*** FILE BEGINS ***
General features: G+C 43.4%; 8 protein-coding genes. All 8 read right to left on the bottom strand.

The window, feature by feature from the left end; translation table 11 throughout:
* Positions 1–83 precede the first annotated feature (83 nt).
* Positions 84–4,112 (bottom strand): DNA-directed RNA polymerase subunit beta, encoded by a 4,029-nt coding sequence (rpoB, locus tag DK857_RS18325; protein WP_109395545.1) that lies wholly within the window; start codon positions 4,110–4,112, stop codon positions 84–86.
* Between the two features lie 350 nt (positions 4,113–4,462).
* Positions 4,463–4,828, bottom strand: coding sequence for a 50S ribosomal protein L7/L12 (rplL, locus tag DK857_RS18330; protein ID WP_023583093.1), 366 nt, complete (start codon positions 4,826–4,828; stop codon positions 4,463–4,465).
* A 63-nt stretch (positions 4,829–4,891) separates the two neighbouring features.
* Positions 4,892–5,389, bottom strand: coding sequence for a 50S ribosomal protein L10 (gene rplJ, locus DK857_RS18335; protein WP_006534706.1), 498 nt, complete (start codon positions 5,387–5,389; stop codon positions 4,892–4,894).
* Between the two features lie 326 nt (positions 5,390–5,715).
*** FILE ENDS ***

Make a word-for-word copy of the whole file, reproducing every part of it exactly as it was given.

General features: G+C 43.4%; 8 protein-coding genes. All 8 read right to left on the bottom strand.

The window, feature by feature from the left end; translation table 11 throughout:
* Positions 1–83 precede the first annotated feature (83 nt).
* Positions 84–4,112 (bottom strand): DNA-directed RNA polymerase subunit beta, encoded by a 4,029-nt coding sequence (rpoB, locus tag DK857_RS18325; protein WP_109395545.1) that lies wholly within the window; start codon positions 4,110–4,112, stop codon positions 84–86.
* Between the two features lie 350 nt (positions 4,113–4,462).
* Positions 4,463–4,828, bottom strand: coding sequence for a 50S ribosomal protein L7/L12 (rplL, locus tag DK857_RS18330; protein ID WP_023583093.1), 366 nt, complete (start codon positions 4,826–4,828; stop codon positions 4,463–4,465).
* A 63-nt stretch (positions 4,829–4,891) separates the two neighbouring features.
* Positions 4,892–5,389, bottom strand: coding sequence for a 50S ribosomal protein L10 (gene rplJ, locus DK857_RS18335; protein WP_006534706.1), 498 nt, complete (start codon positions 5,387–5,389; stop codon positions 4,892–4,894).
* Between the two features lie 326 nt (positions 5,390–5,715).